Influenza, commonly known as the flu, is an infectious disease caused by an influenza virus.[1] Symptoms can be mild to severe.[4] The most common symptoms include: high fever, runny nose, sore throat, muscle pains, headache, coughing, sneezing, and feeling tired.[1] These symptoms typically begin two days after exposure to the virus and most last less than a week.[1] The cough, however, may last for more than two weeks.[1] In children, there may be diarrhea and vomiting, but these are not common in adults.[5] Diarrhea and vomiting occur more commonly in gastroenteritis, which is an unrelated disease and sometimes inaccurately referred to as "stomach flu" or the "24-hour flu".[5] Complications of influenza may include viral pneumonia, secondary bacterial pneumonia, sinus infections, and worsening of previous health problems such as asthma or heart failure.[2][4]

Three of the four types of influenza viruses affect humans: Type A, Type B, and Type C.[2][6] Type D has not been known to infect humans, but is believed to have the potential to do so.[6][7] Usually, the virus is spread through the air from coughs or sneezes.[1] This is believed to occur mostly over relatively short distances.[8] It can also be spread by touching surfaces contaminated by the virus and then touching the mouth or eyes.[4][8] A person may be infectious to others both before and during the time they are showing symptoms.[4] The infection may be confirmed by testing the throat, sputum, or nose for the virus.[2] A number of rapid tests are available; however, people may still have the infection even if the results are negative.[2] A type of polymerase chain reaction that detects the virus's RNA is more accurate.[2]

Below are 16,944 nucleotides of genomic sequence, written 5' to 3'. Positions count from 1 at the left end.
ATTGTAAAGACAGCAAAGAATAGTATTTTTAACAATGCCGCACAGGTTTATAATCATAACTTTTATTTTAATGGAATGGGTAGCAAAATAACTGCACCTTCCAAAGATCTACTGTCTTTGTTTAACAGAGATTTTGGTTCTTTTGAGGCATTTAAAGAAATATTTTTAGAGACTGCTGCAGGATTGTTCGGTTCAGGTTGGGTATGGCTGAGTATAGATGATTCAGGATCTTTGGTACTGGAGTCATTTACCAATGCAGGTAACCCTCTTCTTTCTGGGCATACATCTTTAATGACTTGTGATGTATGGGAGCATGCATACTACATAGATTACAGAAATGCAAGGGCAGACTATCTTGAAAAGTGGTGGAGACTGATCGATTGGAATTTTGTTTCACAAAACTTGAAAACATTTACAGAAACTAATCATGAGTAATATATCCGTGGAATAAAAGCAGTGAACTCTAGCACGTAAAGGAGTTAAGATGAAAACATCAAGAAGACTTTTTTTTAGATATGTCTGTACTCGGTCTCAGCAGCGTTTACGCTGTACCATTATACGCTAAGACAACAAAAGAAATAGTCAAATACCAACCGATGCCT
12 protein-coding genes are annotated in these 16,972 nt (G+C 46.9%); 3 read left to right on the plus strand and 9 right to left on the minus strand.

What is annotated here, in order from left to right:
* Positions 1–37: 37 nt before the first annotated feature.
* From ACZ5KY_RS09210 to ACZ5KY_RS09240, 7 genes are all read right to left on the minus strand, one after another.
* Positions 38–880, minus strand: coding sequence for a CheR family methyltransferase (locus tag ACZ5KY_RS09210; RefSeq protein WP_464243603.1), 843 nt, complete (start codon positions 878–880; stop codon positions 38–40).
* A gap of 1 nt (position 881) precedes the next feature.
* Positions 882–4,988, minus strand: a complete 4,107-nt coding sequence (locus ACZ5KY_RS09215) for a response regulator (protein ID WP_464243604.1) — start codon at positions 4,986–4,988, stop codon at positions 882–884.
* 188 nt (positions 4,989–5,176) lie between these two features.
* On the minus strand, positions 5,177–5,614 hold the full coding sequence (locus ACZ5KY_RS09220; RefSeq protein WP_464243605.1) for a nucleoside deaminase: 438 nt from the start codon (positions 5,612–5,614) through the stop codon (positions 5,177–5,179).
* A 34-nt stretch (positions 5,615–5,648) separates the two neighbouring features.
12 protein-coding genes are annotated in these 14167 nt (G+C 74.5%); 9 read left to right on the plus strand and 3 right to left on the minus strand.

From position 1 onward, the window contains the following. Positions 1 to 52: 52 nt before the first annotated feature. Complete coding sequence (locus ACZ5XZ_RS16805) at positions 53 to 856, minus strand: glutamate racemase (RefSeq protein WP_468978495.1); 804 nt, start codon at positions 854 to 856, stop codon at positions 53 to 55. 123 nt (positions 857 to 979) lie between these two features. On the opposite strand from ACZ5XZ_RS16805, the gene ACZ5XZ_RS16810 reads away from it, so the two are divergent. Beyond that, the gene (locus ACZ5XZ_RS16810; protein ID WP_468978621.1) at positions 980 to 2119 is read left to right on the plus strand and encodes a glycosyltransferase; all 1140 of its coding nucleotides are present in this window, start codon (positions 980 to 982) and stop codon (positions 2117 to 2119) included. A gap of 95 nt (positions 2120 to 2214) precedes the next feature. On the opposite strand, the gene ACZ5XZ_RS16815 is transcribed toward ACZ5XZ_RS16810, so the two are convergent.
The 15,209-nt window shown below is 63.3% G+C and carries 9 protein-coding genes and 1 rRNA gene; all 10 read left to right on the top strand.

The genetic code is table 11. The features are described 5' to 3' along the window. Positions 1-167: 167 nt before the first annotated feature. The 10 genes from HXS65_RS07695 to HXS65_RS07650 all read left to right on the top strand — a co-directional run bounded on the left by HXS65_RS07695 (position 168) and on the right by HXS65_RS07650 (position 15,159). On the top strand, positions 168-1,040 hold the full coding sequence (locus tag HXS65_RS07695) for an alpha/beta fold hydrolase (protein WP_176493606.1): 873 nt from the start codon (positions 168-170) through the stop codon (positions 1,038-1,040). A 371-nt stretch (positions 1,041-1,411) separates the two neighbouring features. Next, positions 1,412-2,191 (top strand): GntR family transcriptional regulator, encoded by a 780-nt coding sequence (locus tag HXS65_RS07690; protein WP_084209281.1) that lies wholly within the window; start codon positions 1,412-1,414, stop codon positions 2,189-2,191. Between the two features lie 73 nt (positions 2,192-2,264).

Frequent hand washing reduces the risk of viral spread.[3] Wearing a surgical mask is also useful.[3] Yearly vaccinations against influenza are recommended by the World Health Organization for those at high risk.[1] The vaccine is usually effective against three or four types of influenza.[1] It is usually well-tolerated.[1] A vaccine made for one year may not be useful in the following year, since the virus evolves rapidly.[1] Antiviral drugs such as the neuraminidase inhibitor oseltamivir, among others, have been used to treat influenza.[1] The benefit of antiviral drugs in those who are otherwise healthy do not appear to be greater than their risks.[9] No benefit has been found in those with other health problems.[9][10]

Influenza spreads around the world in yearly outbreaks, resulting in about three to five million cases of severe illness and about 250,000 to 500,000 deaths.[1] About 20% of unvaccinated children and 10% of unvaccinated adults are infected each year.[11] In the northern and southern parts of the world, outbreaks occur mainly in the winter, while around the equator, outbreaks may occur at any time of the year.[1] Death occurs mostly in the young, the old, and those with other health problems.[1] Larger outbreaks known as pandemics are less frequent.[2] In the 20th century, three influenza pandemics occurred: Spanish influenza in 1918 (~50 million deaths), Asian influenza in 1957 (two million deaths), and Hong Kong influenza in 1968 (one million deaths).[12] The World Health Organization declared an outbreak of a new type of influenza A/H1N1 to be a pandemic in June 2009.[13] Influenza may also affect other animals, including pigs, horses, and birds.[14]